Impoverished women in India face significant hardships due to gender and caste based inequality, and women living with HIV/AIDS are even further marginalized. The Didi Jewelry Project provides a healthy and safe working environment for women artisans, as well as community where these women are not defined by their HIV status. The Didi Jewelry Project also supports the families of the artisans and seeks to educate future generations about HIV/AIDS prevention.
Artisan supported by The Didi Jewelry Project in India
While progress against HIV/AIDS is steady, Sub-Saharan Africa remains home to the largest number of people infected by HIV/AIDS. More than 25.5 million people are living with HIV/AIDS in Africa today. The need for innovative and consistent healthcare service is deep. Indeed there are bright spots on the path to an AIDS-free generation through the work of TTM's local partners working with artisans affected or infected by HIV/AIDS in Africa. It's not just the artisan who is HIV-positive who is affected by the epidemic, but the adult daughter who lost her parents to AIDS who now must care for her younger siblings, or the wife who lost her husband to AIDS who must now provide for her family as a single parent.
Image via UNAIDS
Artisan cooperatives and organizations across the African continent are employing ingenuity, skills, and hard work to create an environment of economic opportunity for these highly vulnerable women, so their stories do not end in sex-trafficking or forced marriage, or that they may have an escape from such unwanted prisons.
Artisan making jewelry for Jimani Collections in Kenya
In Kenya, 1.5 million people are living with HIV/AIDS. TTM partners with several cooperatives including Grain of Rice Project, Jimani Collections, and Heshima Kenya who all provide fair and safe working conditions, skills training, and healthcare for highly vulnerable communities (many of which include HIV-positive artisans).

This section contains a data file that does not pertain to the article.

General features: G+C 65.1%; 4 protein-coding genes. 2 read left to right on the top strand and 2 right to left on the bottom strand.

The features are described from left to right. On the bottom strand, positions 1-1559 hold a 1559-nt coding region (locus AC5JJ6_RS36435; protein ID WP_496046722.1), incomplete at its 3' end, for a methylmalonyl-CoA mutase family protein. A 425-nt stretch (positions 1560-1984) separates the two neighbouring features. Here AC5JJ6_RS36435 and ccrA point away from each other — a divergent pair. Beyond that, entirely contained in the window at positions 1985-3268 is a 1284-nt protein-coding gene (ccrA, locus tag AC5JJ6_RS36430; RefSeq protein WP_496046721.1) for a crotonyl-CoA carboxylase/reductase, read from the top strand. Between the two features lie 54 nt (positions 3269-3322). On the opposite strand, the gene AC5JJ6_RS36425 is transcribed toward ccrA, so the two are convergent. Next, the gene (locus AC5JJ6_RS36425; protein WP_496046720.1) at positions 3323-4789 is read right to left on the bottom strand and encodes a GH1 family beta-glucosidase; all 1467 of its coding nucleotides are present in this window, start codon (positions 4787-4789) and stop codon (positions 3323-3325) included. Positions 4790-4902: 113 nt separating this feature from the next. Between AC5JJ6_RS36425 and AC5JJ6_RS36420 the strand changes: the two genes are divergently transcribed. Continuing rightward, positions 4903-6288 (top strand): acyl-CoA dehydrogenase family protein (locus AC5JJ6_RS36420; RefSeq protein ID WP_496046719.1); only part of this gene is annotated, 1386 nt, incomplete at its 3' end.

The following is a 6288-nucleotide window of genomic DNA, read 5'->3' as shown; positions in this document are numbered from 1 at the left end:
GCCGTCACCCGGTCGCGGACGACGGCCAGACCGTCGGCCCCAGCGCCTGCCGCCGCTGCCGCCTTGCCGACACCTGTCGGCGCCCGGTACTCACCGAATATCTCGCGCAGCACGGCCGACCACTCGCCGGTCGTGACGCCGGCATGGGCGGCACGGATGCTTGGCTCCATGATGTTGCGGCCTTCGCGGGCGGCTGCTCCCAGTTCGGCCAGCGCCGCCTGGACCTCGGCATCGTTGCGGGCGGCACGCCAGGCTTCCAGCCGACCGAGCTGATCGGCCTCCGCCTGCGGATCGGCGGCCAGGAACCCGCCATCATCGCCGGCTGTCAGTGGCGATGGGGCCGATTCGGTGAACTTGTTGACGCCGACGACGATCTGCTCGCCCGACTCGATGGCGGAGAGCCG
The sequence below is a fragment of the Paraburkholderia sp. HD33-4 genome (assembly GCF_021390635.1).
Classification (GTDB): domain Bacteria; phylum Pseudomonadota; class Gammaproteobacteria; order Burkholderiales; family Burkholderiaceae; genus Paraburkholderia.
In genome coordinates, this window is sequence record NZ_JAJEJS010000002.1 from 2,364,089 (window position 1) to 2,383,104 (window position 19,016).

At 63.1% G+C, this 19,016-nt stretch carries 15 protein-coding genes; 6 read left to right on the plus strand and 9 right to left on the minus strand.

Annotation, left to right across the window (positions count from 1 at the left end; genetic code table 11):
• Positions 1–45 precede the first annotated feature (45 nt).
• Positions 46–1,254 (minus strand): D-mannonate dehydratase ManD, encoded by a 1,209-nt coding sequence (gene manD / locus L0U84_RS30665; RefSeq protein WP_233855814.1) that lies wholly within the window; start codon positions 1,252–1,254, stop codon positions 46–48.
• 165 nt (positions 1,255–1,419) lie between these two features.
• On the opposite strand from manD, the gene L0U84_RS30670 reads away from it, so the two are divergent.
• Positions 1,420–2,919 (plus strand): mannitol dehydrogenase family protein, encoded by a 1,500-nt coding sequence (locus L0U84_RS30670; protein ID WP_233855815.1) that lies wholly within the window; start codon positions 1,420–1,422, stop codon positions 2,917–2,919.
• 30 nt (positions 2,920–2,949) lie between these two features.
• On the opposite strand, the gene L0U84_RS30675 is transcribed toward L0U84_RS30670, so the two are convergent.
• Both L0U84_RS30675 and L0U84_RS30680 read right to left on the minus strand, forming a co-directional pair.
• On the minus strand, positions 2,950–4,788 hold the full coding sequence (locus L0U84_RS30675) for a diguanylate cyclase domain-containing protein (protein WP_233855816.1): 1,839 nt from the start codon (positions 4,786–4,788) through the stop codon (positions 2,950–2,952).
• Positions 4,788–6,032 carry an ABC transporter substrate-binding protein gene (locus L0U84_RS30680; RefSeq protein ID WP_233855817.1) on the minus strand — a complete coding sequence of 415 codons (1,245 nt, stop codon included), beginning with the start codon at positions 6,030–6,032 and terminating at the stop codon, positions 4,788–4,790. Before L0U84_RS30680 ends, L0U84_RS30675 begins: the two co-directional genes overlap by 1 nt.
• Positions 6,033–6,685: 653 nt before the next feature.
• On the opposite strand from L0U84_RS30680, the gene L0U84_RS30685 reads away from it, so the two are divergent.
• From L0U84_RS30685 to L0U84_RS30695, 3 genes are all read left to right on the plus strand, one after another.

In Uganda, 1.5 million people are also living with HIV/AIDS. In Acholi Quarter (an internally displaced persons camp from the war in Northern Uganda), TTM partner, 22Stars, continues to expand their artisan enterprise through increased market access. Their growth this year meant 22Stars was able to hire seven additional artisans, directly changing the trajectory of these highly vulnerable women's lives.
Over a decade ago, the scourge from HIV/AIDS was pervasive and expanding, yet today the global HIV/AIDS story is beginning to turn. Infection rates among children under 15 are declining and the number of children orphaned by AIDS are beginning to plateau. While there is much work to be done, science is improving and innovative ways to distribute care through mobile clinics means someone in the remote highlands of Kenya can not only receive HIV testing but can also access life-saving ART drugs.
Image via UNAIDS
If the HIV/AIDS tide is going to recede, particularly for the most vulnerable subset of the global population, education, prevention, and economic opportunity will be the catalyst to turn the tide. TO THE MARKET seeks to build these foundations with our local partners working with affected communities to help create greater opportunities for women and families. In the current era, HIV-positive status does not have to be a death sentence, responsible governance combined with community led efforts, and market oriented solutions should unite in highly impacted countries to make HIV/AIDS history.